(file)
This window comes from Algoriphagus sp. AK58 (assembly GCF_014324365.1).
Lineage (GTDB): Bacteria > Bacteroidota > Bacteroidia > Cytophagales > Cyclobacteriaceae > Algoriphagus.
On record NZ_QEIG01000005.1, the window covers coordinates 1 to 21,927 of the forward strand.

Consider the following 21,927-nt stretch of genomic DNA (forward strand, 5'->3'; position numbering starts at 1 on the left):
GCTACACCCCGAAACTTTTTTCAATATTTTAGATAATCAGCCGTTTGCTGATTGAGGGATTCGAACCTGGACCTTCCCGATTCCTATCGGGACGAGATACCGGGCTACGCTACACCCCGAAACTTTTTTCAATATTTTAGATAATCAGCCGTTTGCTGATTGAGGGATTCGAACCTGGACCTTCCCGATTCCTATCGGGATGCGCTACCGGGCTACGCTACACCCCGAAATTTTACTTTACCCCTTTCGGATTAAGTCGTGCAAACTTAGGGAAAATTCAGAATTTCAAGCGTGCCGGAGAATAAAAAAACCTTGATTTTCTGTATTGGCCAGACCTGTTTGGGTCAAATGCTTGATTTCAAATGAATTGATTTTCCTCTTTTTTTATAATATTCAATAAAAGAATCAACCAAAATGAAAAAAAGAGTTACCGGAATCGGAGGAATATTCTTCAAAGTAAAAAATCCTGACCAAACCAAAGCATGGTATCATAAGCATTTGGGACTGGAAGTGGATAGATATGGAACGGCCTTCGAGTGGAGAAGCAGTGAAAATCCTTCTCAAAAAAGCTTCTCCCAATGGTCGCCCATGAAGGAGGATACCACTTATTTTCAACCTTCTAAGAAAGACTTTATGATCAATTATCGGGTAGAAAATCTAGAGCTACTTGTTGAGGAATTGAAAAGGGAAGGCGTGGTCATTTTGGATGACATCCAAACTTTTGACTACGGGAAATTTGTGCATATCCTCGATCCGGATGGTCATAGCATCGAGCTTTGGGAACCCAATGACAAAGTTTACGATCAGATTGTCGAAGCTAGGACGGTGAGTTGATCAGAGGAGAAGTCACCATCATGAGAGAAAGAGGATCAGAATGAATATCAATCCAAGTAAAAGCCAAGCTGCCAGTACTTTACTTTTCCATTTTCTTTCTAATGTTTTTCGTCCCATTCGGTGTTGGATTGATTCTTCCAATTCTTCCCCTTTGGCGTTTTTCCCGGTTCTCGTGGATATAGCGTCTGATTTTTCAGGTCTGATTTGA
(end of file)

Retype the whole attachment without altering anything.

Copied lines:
This window comes from Algoriphagus sp. AK58 (assembly GCF_014324365.1).
Lineage (GTDB): Bacteria > Bacteroidota > Bacteroidia > Cytophagales > Cyclobacteriaceae > Algoriphagus.
On record NZ_QEIG01000005.1, the window covers coordinates 1 to 21,927 of the forward strand.

Consider the following 21,927-nt stretch of genomic DNA (forward strand, 5'->3'; position numbering starts at 1 on the left):
GCTACACCCCGAAACTTTTTTCAATATTTTAGATAATCAGCCGTTTGCTGATTGAGGGATTCGAACCTGGACCTTCCCGATTCCTATCGGGACGAGATACCGGGCTACGCTACACCCCGAAACTTTTTTCAATATTTTAGATAATCAGCCGTTTGCTGATTGAGGGATTCGAACCTGGACCTTCCCGATTCCTATCGGGATGCGCTACCGGGCTACGCTACACCCCGAAATTTTACTTTACCCCTTTCGGATTAAGTCGTGCAAACTTAGGGAAAATTCAGAATTTCAAGCGTGCCGGAGAATAAAAAAACCTTGATTTTCTGTATTGGCCAGACCTGTTTGGGTCAAATGCTTGATTTCAAATGAATTGATTTTCCTCTTTTTTTATAATATTCAATAAAAGAATCAACCAAAATGAAAAAAAGAGTTACCGGAATCGGAGGAATATTCTTCAAAGTAAAAAATCCTGACCAAACCAAAGCATGGTATCATAAGCATTTGGGACTGGAAGTGGATAGATATGGAACGGCCTTCGAGTGGAGAAGCAGTGAAAATCCTTCTCAAAAAAGCTTCTCCCAATGGTCGCCCATGAAGGAGGATACCACTTATTTTCAACCTTCTAAGAAAGACTTTATGATCAATTATCGGGTAGAAAATCTAGAGCTACTTGTTGAGGAATTGAAAAGGGAAGGCGTGGTCATTTTGGATGACATCCAAACTTTTGACTACGGGAAATTTGTGCATATCCTCGATCCGGATGGTCATAGCATCGAGCTTTGGGAACCCAATGACAAAGTTTACGATCAGATTGTCGAAGCTAGGACGGTGAGTTGATCAGAGGAGAAGTCACCATCATGAGAGAAAGAGGATCAGAATGAATATCAATCCAAGTAAAAGCCAAGCTGCCAGTACTTTACTTTTCCATTTTCTTTCTAATGTTTTTCGTCCCATTCGGTGTTGGATTGATTCTTCCAATTCTTCCCCTTTGGCGTTTTTCCCGGTTCTCGTGGATATAGCGTCTGATTTTTCAGGTCTGATTTGA